‘Yet these thoughts are the tip of the iceberg. Inside you there’s a cascade of emotions going on, from shame and embarrassment to fear and envy. We tell ourselves we’re lacking. We’re not good enough. It becomes our story.
‘But when you’re mindful and in touch with even one of your five senses, you’re using an area of your brain that competes with the area that ruminates. You can’t focus on your senses and ruminate at the same time. It’s like being in two gears at once. The more mindful you are, the more neural connections you build. You lower your stress hormones and increase the happy, delicious ones.’
By the end of our six days, we’re transformed. Those who were down in the welcome circle have renewed hope in their eyes. Others, like me, feel enlightened. Let’s hear it for the five senses!
Top tips from Ruby’s retreat
Intersperse your day with mindful moments, advises Ruby. ‘Start by really savouring your morning coffee, or being mindful when you’re stuck in traffic,’ she says. ‘When you get home, be at home with your family and pets. Don’t think about work. Eat your dinner mindfully, paying attention to the food – notice its texture, the taste, and how you feel.’
When we’re born, we have immediate skin-to-skin contact with our parents, usually our mother, says Thubten.
‘The baby gets a surge of oxytocin, the cuddle chemical that’s associated with love, kindness and compassion,’ he says. ‘As an adult, you can create your own oxytocin by doing ten to 15 minutes of meditation, just being aware of your breath going in and out. If your attention wanders, notice where it went, then bring it back to your breathing.’
Think About It
For just one minute, watch your thoughts when you do something you do every day, whether that’s having a shower, drinking coffee or even going through the same doorway, recommends Ruby.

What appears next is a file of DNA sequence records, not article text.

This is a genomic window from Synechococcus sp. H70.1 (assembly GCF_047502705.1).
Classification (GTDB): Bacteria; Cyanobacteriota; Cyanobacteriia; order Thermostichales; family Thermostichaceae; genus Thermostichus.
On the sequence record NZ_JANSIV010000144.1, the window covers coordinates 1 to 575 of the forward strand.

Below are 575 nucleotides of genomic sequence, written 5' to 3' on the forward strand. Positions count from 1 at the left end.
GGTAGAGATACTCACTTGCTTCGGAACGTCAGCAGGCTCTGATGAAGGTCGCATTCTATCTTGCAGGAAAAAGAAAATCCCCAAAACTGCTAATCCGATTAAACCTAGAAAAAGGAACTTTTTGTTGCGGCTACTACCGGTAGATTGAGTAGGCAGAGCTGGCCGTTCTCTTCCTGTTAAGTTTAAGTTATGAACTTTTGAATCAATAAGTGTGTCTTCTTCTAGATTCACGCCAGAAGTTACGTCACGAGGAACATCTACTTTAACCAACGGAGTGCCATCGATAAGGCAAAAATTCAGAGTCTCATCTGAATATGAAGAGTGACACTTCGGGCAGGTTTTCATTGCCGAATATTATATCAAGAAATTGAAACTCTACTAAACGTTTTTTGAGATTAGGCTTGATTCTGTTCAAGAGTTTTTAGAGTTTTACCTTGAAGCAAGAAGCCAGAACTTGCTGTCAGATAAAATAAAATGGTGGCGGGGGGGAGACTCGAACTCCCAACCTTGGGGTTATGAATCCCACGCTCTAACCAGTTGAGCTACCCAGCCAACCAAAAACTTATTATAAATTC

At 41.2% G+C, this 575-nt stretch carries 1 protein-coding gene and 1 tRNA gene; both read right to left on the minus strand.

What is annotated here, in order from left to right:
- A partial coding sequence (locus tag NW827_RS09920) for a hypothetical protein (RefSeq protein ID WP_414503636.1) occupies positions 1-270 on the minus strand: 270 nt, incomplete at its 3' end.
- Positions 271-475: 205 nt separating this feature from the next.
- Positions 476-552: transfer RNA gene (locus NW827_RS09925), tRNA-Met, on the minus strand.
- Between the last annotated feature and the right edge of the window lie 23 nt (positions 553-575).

‘When you’re in observer mode, just witnessing your thoughts, they lose their power and sting as you begin to realise you’re not your thoughts,’ she says. ‘If thoughts were who you are, how would you be able to observe them?’
Practise Your Handwriting
When you write by hand, not on a keyboard, your words are coming from the heart, not the head, reveals writing coach Rahla Xenopoulous.
‘You can give yourself personal prompts like: “What keeps me awake at night is……” Then you write stream-of-consciousness style everything that comes into your mind,’ she says. ‘Set a timer and don’t worry about spelling or punctuation. You’ll find the deep emotions, the things you’ve never told anyone, things you didn’t even realise about yourself all come tumbling out.’
When someone is yelling at you, don’t lock antlers or hang on to their every word and take it to heart, advises Ruby.
‘In this situation, you could listen to the sound of their voice, anchor on their eyebrows, and feel something physical like worry beads or hear the birds chirping outside the office,’ she says. ‘Because you cannot be in your head and your body at the same time, you won’t be thinking this person scares you or you’re always messing up. If it’s too painful, get away from the situation.’
Practise A Compassion Meditation
Move away from egocentric thinking – the part that is all ‘me, me, me’ and send compassion all over the world, recommends Thubten.
‘Meditation can only progress if it’s coming from a place of love. Start by being kind to people in your community and doing what you can in your own small way’
‘Imagine a white ball within you and send it with love to the person next to you, then to your family and friends, to your tribe – the people you like to be with,’ he urges. ‘The next stage is to expand and send it to the whole world, even mosquitoes! It ends egocentric thinking which is like having a faulty computer.’
If you have self-compassion, you don’t need to depend on accomplishments and failures to make you feel good about yourself, says Ruby.
‘Sitting down and practising mindfulness for just one minute is being kind to yourself,’ she says. ‘Mindfulness is the only thing I know to do that can dig me out of despair and can give me even a few seconds of time out from me. And if you’re kind to yourself, you’re in the right mind to pass that kindness to others.’
We often want to take on causes in the world, but we ask: ‘What can little old me do about this?’ confides Thubten.
‘When you sit quietly and meditate, generate the intention that your practice will benefit others,’ he says. ‘Meditation can only progress if it’s coming from a place of love. Start by being kind to people in your community and doing what you can in your own small way.’
The next Keeping it Real in a Frantic World five day retreat is on 12-17 March 2024 at Broughton Sanctuary in Yorkshire, UK. From £1500 per person. avalonwellbeing.com